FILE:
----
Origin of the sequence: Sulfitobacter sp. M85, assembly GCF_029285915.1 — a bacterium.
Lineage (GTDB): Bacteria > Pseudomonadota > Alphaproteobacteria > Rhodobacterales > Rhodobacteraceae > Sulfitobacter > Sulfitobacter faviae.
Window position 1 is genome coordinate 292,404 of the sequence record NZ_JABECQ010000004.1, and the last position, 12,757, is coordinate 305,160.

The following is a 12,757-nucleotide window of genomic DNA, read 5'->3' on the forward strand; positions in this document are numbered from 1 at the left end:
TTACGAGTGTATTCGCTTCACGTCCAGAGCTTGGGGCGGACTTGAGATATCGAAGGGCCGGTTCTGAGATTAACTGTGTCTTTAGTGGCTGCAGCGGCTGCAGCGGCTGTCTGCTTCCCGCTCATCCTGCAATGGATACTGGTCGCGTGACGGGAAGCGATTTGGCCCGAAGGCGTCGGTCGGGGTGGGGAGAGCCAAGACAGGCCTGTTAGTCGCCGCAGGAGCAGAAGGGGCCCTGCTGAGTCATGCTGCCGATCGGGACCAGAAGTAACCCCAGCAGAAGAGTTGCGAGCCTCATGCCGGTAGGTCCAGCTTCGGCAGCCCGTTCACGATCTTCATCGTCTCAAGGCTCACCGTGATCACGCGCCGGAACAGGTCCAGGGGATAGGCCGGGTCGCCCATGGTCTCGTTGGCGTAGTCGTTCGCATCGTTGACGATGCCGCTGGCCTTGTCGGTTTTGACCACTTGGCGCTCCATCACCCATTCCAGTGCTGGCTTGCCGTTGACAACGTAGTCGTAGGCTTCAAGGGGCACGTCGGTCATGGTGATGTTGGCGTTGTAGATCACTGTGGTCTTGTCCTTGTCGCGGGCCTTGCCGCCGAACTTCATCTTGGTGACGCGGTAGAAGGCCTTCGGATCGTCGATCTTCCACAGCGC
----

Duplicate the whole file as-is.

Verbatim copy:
Origin of the sequence: Sulfitobacter sp. M85, assembly GCF_029285915.1 — a bacterium.
Lineage (GTDB): Bacteria > Pseudomonadota > Alphaproteobacteria > Rhodobacterales > Rhodobacteraceae > Sulfitobacter > Sulfitobacter faviae.
Window position 1 is genome coordinate 292,404 of the sequence record NZ_JABECQ010000004.1, and the last position, 12,757, is coordinate 305,160.

The following is a 12,757-nucleotide window of genomic DNA, read 5'->3' on the forward strand; positions in this document are numbered from 1 at the left end:
TTACGAGTGTATTCGCTTCACGTCCAGAGCTTGGGGCGGACTTGAGATATCGAAGGGCCGGTTCTGAGATTAACTGTGTCTTTAGTGGCTGCAGCGGCTGCAGCGGCTGTCTGCTTCCCGCTCATCCTGCAATGGATACTGGTCGCGTGACGGGAAGCGATTTGGCCCGAAGGCGTCGGTCGGGGTGGGGAGAGCCAAGACAGGCCTGTTAGTCGCCGCAGGAGCAGAAGGGGCCCTGCTGAGTCATGCTGCCGATCGGGACCAGAAGTAACCCCAGCAGAAGAGTTGCGAGCCTCATGCCGGTAGGTCCAGCTTCGGCAGCCCGTTCACGATCTTCATCGTCTCAAGGCTCACCGTGATCACGCGCCGGAACAGGTCCAGGGGATAGGCCGGGTCGCCCATGGTCTCGTTGGCGTAGTCGTTCGCATCGTTGACGATGCCGCTGGCCTTGTCGGTTTTGACCACTTGGCGCTCCATCACCCATTCCAGTGCTGGCTTGCCGTTGACAACGTAGTCGTAGGCTTCAAGGGGCACGTCGGTCATGGTGATGTTGGCGTTGTAGATCACTGTGGTCTTGTCCTTGTCGCGGGCCTTGCCGCCGAACTTCATCTTGGTGACGCGGTAGAAGGCCTTCGGATCGTCGATCTTCCACAGCGC